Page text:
In Search of Ingmar
Ingmar Bergman lived, worked and found inspiration on the windswept Swedish island of Faro. Here, for the first time, a view into his deeply personal realm.
Released on 10/23/2009
(gentle guitar music)
[Diane] I'm Diane Solway, I'm a senior editor
and writer at W Magazine.
And for our November issue I wrote about
Ingmar Bergman's private world on Fårö.
In July I visited the island with our creative director,
Dennis Freedman and the American photographer Stephen Shore.
Bergman first came to Fårö in the mid 60s
to scout locations for a film, and interestingly the minute
he saw it he thought to himself this is my landscape.
It's certainly easy to see why Bergman loved the island.
The light is great, the trees are gnarled and stooped.
The forests are very dense.
The beaches are very rocky.
There's sort of a crude, raw, barren,
elemental beauty to it.
Bergman had made many of his most
famous films on the island.
He'd written all his scripts here.
And the island really became not only his haven,
but his muse, it's almost a character in his films.
He soon built a house here in the mid 60s.
Near the beach, where he shot the film Persona.
During that film he'd also fallen in love with Liv Ullmann,
with whom he lived on this island for several years.
What was interesting about the way Bergman
lived in the house was that he followed
this very regimented schedule.
That everything happened at a particular time.
He wrote every day at a very particular time.
He had lunch always at one.
He had his rest always at the same time.
He screened films twice a day in his cinema.
They always started promptly at three
and promptly at eight.
He told a friend that you know when you're as chaotic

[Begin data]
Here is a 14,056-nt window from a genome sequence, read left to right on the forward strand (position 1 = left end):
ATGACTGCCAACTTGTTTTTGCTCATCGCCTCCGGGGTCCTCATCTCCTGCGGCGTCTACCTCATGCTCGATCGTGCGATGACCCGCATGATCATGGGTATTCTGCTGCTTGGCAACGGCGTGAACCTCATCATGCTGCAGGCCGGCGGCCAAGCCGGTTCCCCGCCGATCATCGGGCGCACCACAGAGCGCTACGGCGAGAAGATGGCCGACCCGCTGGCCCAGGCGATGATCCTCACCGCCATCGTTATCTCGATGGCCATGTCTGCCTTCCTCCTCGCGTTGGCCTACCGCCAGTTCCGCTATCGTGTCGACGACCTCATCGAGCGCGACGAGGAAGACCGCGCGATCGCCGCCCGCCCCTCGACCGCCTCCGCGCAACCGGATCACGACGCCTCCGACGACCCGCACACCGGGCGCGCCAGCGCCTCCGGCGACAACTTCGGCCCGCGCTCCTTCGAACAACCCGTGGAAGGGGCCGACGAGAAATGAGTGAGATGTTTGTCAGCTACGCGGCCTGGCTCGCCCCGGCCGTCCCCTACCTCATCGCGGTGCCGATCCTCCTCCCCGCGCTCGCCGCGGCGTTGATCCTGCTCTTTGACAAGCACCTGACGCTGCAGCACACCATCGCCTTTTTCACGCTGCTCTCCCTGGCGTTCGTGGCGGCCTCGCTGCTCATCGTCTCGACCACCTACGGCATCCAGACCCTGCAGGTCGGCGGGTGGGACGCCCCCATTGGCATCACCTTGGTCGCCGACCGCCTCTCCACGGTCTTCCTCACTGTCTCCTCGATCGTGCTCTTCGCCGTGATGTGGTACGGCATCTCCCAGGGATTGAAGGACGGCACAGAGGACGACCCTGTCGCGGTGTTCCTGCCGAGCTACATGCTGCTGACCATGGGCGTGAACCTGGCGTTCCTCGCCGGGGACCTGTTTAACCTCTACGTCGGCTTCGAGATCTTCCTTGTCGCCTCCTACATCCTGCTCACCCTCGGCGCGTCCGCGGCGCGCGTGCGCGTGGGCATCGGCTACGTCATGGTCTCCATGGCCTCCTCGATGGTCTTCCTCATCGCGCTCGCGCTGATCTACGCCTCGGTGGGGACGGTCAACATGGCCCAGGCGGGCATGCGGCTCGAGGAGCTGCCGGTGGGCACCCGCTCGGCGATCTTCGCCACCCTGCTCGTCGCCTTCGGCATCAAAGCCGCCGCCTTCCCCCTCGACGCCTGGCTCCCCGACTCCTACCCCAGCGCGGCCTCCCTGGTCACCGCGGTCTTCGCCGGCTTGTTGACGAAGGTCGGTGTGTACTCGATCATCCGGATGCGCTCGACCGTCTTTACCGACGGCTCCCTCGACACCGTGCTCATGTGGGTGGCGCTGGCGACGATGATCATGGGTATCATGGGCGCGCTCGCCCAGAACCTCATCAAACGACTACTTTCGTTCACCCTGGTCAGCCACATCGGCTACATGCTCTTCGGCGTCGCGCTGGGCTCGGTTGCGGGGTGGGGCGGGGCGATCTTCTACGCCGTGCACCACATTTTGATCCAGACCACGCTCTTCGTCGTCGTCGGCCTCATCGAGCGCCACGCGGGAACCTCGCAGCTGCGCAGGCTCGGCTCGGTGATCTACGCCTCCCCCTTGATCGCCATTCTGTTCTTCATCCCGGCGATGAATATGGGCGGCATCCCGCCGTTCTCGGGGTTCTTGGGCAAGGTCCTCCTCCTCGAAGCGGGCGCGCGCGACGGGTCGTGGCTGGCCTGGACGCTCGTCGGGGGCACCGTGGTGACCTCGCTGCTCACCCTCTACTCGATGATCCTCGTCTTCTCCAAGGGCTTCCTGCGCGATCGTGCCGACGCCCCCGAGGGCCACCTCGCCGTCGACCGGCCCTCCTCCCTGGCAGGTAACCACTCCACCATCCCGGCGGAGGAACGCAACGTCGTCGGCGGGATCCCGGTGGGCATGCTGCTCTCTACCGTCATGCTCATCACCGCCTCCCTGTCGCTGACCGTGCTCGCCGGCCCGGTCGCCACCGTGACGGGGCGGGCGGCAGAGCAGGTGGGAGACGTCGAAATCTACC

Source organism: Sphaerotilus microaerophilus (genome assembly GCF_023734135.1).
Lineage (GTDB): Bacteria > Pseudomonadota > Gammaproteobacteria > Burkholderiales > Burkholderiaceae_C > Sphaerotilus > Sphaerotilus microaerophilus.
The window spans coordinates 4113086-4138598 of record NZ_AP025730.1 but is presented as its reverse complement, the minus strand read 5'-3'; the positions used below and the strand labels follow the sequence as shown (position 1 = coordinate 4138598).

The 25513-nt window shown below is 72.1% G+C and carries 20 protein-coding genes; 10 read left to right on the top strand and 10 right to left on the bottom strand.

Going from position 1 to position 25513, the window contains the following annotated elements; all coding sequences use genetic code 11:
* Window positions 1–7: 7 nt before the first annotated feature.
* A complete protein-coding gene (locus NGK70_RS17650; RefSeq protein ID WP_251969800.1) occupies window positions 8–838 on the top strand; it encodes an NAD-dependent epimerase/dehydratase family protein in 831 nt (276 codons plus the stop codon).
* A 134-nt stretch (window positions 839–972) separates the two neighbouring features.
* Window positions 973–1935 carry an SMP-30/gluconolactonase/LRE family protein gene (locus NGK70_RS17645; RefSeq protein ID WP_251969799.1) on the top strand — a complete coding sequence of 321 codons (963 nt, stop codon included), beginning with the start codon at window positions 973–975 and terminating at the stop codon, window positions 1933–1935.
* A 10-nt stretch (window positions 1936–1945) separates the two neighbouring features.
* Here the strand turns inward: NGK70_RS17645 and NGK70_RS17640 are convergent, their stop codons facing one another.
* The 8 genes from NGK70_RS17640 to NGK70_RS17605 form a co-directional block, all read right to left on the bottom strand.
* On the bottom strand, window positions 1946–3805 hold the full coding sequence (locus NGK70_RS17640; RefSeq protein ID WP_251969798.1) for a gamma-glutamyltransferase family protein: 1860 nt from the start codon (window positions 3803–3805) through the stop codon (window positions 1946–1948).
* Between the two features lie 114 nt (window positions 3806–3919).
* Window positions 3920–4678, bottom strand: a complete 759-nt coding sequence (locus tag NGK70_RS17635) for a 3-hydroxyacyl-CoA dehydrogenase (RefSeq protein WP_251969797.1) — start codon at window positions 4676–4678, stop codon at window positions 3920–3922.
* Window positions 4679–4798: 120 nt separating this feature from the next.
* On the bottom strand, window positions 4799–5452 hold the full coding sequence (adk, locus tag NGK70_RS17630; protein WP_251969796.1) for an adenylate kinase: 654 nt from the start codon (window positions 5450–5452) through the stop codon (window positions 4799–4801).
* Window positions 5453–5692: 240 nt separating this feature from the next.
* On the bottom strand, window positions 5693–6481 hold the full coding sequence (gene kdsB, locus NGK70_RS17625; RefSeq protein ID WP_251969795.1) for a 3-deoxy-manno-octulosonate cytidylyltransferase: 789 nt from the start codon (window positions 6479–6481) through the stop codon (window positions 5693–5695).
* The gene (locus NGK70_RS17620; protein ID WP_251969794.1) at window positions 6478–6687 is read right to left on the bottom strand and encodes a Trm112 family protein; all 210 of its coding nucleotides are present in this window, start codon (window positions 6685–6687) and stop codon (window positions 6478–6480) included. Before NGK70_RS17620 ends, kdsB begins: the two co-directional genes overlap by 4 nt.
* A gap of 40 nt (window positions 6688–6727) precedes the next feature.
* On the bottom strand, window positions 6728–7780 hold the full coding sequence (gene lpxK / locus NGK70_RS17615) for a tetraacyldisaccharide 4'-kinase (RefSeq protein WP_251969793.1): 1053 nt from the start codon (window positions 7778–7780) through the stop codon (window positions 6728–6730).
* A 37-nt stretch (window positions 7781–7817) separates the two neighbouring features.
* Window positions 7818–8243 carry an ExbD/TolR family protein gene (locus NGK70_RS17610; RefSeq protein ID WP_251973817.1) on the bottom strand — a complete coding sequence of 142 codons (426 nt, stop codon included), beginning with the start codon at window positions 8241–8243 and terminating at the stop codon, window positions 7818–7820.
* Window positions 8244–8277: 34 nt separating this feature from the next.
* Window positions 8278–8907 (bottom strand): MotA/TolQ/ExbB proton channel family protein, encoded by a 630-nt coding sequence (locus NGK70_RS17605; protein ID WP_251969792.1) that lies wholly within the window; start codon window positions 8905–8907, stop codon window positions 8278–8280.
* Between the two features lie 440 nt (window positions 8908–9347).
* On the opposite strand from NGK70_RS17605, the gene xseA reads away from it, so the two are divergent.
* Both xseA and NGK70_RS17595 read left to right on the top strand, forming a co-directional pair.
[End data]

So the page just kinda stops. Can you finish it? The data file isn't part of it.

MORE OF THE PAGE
as I am, you need a very firm structure in your life.
Bergman had nine children by six different women.
Many of whom he remained friends
and collaborators with throughout his life.
When he turned 60, Bergman began inviting
all of his kids to visit.
By then of course most of them were adults.
The way he found it easiest to get together
with his whole brew was in his cinema.
The cinema was formerly an old barn
that Bergman had actually converted briefly into
a film studio to make his famous Scenes from a Marriage.
For someone who made such stark and austere
and often harrowing films, he actually had
a wonderful sense of humor.
He watched Ghostbusters, The Godfather, Pulp Fiction,
Jurassic Park, the director who made The Seventh Seal
was also a huge fan of The Muppets and Sex and the City.
The other thing that was really interesting
for all of us was to see how much this house
was a kind of diary for Bergman.
He wrote on the walls, he wrote on the furniture,
he wrote on his bedside table.
Most striking of all was the nightstand in his bedroom.
Bergman famously wrestled with his demons on-screen and off.
And often when his demons woke him at night he would
jot down notes on his bedside table.
On one place on the table it says, Afraid, afraid, afraid.
Another says, Such terrible dreams these nights.
And here's another one, Erotic fiasco, the conflict.
I think the intimacy of this story comes from
the fact that Stephen Shore and I in very different ways
tried to capture the imprint of Bergman's life
on the island.
And one of the things that struck us
was that his presence still lingers there so vividly.
Bergman died on the island in July of 2007.
In his will he had instructed his heirs to sell the house,
his property and personal belongings at auction.
The question is, what will become of this place
that was the wellspring for one of films greatest directors.
His estate is up for sale, and it's possible
that it will be parceled off or sold in one piece.
It could become somebody's summer home.
But one hope advanced by Bergman's youngest daughter
Linn Ullmann is that Bergman's home be preserved
as an artist colony, where artists and writers
and filmmakers and scholars could come to make new work.
Just as Bergman did.
(gentle guitar music)